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I enjoy traveling – especially when I get to explore new places. Last month, I journeyed to Buffalo, New York where I toured gardens, attended a writer’s workshop, and best of all, spent time with one of my favorite people.

Why Buffalo you may ask? Well, it turns out that this industrial city has beautiful green spaces, whimsical private gardens, as well as test gardens. Each August, the city hosts Garden Walk Buffalo where people from all over the U.S., Canada, and other countries descend to tour over 400 private gardens. I was in Buffalo for the Garden Communicator’s Annual Conference, which is held in a different city each year. Each year, I look forward to the conference where garden tours, educational sessions, and the tradeshow fills our days. It is also a very good time to reconnect with fellow writers.

 

I arrived in Buffalo a few days early to meet up with my BGF (Best Garden Friend), Andrea who flew all the way from Australia to attend. We met two years ago when we attended our first conference and bonded instantly. Throughout the year, we keep in touch via Facebook Messenger and look forward to spending a week together at the conference. 

Our agenda for the first day was to explore the downtown area down the street from our hotel. There were many older buildings, including our hotel, which had been beautifully refurbished, including the city hall and its art deco architecture.

 

The day was sunny, humid, and hot. Desert dwellers like me don’t deal very well with humidity, but that didn’t stop us from exploring.

 

We walked down to Canalside, which is along the banks of Lake Erie. As we explored the area, we walked through beautifully landscaped garden beds. The hosta and coleus were stunning with their contrasting colors.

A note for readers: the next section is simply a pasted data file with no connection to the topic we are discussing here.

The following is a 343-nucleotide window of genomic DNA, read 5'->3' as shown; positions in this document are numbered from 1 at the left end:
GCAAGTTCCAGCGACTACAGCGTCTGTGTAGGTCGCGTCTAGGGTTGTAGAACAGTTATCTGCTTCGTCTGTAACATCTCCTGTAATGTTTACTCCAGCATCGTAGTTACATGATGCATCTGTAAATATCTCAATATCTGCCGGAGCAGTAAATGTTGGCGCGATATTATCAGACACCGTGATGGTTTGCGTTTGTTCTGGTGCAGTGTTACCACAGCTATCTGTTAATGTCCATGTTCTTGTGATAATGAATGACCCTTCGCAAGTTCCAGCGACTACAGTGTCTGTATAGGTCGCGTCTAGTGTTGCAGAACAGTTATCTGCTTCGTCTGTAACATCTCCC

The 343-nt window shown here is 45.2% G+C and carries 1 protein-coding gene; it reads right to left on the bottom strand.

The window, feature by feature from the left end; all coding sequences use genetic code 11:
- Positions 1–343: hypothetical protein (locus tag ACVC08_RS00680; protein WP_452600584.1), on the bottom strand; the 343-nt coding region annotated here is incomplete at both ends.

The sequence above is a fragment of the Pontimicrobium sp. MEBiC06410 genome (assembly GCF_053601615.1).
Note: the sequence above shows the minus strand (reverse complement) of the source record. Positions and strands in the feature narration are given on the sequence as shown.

While I may not be able to grow many of the plants we passed by, it doesn’t keep me from enjoying their beauty and getting inspired to create similar plantings using different plants that thrive where I live. However, there was ONE plant in this bed that currently grows in my garden – pink flowering gaura.

As we continued walking along the water front, splashes of color caught my eye. 

We had stumbled upon a ‘pot of gold at the end of a rainbow’ or in other words, a test garden where the latest flowering annuals are being tested.

Large containers filled with ‘Supertunia’ petunias look as if they are on steroids. But, this type of flower is smaller than regular petunias and flower more abundantly as you can see. The tall spikes of white and purple angelonia add a lovely vertical accent.

White alyssum, black sweet potato vine, and gomphrena make a unique grouping that works. 

I was thrilled to note that many of the plants in the test garden would grow nicely in my desert garden – during the cool season.

More pink gaura was to be seen, blooming in front of masses of Supertunia.

Lantana is a very familiar sight in arid gardens where it can survive outdoors throughout the year. However, in cold winter regions, it is treated as an annual.

Black-eyed Susan vines grew against a wooden fence surrounded by vibrant verbena and double petunias.

I love trellises made from natural materials on hand like this wood, likely fished out from the lake.

Here is another plant that currently grows in my desert garden – Salvia amistad.

Million Bells (Calibrachoa)

After the long trek from our hotel and exploring the test garden, Andrea and I were content after seeing such beautiful plants, but we were also hot, tired, and hungry.

Thankfully, we found this wonderful restaurant a couple of blocks away. The food and service were fabulous, so we came back again for dinner.

I invite you to visit Andrea’s blog where she writes about her adventures gardening in Perth, Australia. Please come back to join me for day two of our adventure where we discover another garden – this one filled with edible plants along with whimsical garden signs.

 

Over this past weekend, I found myself overwhelmed with an abundance of new plants.